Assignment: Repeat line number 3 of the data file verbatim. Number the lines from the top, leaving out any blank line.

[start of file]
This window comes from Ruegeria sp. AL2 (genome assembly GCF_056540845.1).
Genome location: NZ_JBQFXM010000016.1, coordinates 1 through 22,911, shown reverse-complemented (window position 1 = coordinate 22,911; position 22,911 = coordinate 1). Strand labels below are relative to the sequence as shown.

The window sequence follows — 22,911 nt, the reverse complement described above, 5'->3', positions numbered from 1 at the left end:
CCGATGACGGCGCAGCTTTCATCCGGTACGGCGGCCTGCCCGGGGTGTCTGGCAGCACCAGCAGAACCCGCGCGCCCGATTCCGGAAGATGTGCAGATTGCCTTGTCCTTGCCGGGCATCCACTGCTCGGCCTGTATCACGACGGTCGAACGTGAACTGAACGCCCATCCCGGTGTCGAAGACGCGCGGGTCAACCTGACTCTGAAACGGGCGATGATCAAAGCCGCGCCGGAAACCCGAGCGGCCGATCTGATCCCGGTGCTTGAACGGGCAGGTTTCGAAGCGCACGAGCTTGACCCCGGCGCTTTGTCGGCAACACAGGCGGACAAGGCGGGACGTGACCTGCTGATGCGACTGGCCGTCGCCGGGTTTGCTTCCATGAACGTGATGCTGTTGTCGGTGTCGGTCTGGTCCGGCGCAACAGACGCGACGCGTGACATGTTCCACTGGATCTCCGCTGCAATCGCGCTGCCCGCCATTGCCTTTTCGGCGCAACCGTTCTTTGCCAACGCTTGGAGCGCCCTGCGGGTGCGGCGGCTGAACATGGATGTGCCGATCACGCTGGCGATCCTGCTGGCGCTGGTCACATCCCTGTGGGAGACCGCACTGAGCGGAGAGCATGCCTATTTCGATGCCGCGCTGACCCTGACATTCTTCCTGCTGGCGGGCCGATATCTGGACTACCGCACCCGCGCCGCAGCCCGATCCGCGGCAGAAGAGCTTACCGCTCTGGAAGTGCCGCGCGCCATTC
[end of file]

The window sequence follows — 22,911 nt, the reverse complement described above, 5'->3', positions numbered from 1 at the left end: